The level of demand for participation in any sport is influenced by a variety of societal, economic, technologic, and demographic factors. Some of these factors are explained below:
The supply of sport services by profit motivated businesses has significantly increased the range of opportunities for people to participate in fitness, sport and recreation. As an example, the activity called "Crossfit" is a recent phenomenon that has seen Crossfit affiliate entities spring up across the nation, even in small towns for less than 20,000 population.
An increasing number of small business operators can also be found in Sport Coaching (e.g. Football Academies), Outdoor Recreation, Swim Schools and Personal Training.
As a result of the increased number of profit motivated businesses there is an increased amount of marketing and promotion, and this has an effect on demand.
Government policy plays a major role in ensuring access to a wide variety of sport and recreation activities by distributing funding (tax payer's money) to sport and recreation organisations. Government funding tends to be a pendulum that swings back and forth between elite sport and grass roots sport. Government funding on grass roots sport has implications the health of the population and productivity of the workforce. Money spent on grass roots sport tends to save money on health care an arguably increases the nations productivity. However, funding on elite sport tends to be far more effective in achieving publicity and thereby winning votes for politicians.
Without the support of government funding, many sports would cease to have an organised national and state structure and would be at risk of disappearing.
Some sports have, by their very nature, great commercial value. Media organisations, excepting the national broadcaster (the ABC in Australia), can only exist if they can derive revenue from advertising. The dollar value of any television or radio commercial, or newspaper advert, is determined by the number of viewers (or readers). Some sports have inherently more entertainment value and command a large and dedicated band of followers. Broadcasting these sports on a regular basis enables the media organisation to connect advertisers with consumers. Furthermore, the emotions felt by consumers as they watch/listen to their favourite sport enables the advertiser's message to have a more powerful effect.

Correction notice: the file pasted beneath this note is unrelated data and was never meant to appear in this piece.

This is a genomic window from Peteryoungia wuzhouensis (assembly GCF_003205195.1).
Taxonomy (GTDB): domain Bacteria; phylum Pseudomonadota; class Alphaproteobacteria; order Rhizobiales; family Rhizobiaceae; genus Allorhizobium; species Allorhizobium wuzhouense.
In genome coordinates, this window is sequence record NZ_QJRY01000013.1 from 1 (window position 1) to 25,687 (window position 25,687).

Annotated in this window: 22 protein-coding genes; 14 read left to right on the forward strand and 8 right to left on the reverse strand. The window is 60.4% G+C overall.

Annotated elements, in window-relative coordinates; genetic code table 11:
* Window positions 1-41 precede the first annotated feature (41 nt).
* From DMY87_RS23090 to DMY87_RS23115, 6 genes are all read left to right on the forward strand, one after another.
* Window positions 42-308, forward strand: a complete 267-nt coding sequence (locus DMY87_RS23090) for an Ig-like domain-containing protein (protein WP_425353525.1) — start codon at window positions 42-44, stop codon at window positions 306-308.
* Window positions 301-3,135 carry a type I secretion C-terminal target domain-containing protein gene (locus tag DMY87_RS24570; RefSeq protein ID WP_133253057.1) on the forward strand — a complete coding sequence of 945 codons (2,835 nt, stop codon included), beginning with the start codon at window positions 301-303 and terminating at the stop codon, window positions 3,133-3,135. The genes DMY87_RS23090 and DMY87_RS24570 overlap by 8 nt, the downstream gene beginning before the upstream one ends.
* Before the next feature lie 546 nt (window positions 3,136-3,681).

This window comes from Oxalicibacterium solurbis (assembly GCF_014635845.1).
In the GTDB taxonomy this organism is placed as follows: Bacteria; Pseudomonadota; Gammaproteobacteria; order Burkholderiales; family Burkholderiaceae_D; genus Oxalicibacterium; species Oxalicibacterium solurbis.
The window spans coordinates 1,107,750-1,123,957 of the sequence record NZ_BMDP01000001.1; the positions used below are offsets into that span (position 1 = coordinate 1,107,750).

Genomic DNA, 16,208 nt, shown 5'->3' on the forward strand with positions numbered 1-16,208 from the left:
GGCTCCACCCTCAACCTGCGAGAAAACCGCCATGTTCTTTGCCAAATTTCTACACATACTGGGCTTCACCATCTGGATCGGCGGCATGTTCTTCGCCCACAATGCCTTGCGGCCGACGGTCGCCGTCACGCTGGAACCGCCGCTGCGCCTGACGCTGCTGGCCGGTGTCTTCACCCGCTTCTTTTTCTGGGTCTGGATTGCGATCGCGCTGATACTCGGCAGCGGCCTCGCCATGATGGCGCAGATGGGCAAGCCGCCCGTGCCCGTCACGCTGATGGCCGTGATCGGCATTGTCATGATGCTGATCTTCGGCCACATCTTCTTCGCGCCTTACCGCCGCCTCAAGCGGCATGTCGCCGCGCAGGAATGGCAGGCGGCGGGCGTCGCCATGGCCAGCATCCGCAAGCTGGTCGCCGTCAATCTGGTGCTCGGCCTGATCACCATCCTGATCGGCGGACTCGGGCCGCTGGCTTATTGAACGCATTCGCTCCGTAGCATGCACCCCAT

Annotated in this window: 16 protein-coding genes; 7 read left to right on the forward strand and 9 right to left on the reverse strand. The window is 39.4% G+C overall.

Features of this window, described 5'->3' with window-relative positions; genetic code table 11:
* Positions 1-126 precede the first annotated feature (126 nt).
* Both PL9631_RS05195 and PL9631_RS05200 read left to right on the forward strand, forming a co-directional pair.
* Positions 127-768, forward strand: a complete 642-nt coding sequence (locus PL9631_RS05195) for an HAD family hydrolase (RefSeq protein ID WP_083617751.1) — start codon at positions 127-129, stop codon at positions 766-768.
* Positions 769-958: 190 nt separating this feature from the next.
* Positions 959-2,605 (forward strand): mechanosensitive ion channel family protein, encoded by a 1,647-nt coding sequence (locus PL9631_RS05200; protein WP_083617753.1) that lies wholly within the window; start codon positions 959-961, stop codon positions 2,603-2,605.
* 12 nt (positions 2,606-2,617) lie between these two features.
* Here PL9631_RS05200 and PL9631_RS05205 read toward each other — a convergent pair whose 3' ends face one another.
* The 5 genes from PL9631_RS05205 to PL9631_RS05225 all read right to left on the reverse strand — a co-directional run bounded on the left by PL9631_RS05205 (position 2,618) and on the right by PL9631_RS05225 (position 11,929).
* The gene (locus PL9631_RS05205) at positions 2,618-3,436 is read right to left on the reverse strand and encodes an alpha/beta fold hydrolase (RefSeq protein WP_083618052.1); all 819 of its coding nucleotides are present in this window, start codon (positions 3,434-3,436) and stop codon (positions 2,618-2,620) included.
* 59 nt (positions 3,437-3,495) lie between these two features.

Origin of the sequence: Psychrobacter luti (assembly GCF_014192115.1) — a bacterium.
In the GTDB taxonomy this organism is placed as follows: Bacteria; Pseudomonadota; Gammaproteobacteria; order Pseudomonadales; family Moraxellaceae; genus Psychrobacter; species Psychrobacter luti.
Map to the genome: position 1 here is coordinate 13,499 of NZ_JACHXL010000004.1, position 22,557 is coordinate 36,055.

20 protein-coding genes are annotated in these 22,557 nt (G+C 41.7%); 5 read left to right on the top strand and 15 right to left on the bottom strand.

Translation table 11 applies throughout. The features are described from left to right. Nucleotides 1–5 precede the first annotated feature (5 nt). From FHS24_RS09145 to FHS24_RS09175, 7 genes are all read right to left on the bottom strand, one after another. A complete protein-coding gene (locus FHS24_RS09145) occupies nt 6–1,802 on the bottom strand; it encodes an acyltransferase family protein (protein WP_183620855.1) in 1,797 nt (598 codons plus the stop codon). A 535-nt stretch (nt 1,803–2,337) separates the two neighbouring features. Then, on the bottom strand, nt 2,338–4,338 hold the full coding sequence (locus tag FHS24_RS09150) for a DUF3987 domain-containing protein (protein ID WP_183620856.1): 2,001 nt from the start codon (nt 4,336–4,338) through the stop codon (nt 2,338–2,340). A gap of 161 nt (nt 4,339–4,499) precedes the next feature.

While some sports constantly yearn for more media exposure, the reality is media organisations are driven by the profit motive far more than their social conscience. As a result, children are attracted to play sport and emulate the sports stars they see on television.
The population of Australia enjoys a prosperity and ease of living that has earned the nation the name of "the lucky country". Participation in most sports is not expensive and costs around 1-2% of income per capita. Nevertheless the affordability of involvement in sport and recreation is influenced by the level of employment / unemployment, interest rates and fiscal (tax) policy. At times when the economy suffers a slow down or contraction, there is less spending by the population in general, and consequently less spending on sport and recreation.
Australia is continually subject to demographic changes. These changes include:
The effect of demographic change on a year to year basis is too small to be noticeable. Equally, the affect of demographic change on sport is very slow. Nevertheless, over 1-2 decades, the fortune of some sport and recreation activities may prosper or perish dependant upon demographic change. New sports are borne and traditional sports begin to disappear. This effect can be masked to some extent by the continual growth of the population. Although the numbers of participants in some sports may be static, the actual proportion of the population may have fallen.
Technological innovation is perhaps the most significant factor that has influenced the demand for sport and recreation. Whereas be confined to a single room for many hours a day would have been viewed as a punishment decades ago, the situation now exists where a very significant proportion of the population voluntarily put themselves in this situation. The rise of computer games and social media provide for an addictive and sedentary past-time. While such time involvement has some beneficial effect on the development of technology skills for employment, it undoubtedly has a detrimental effect on health and fitness, and participation in sport and recreation.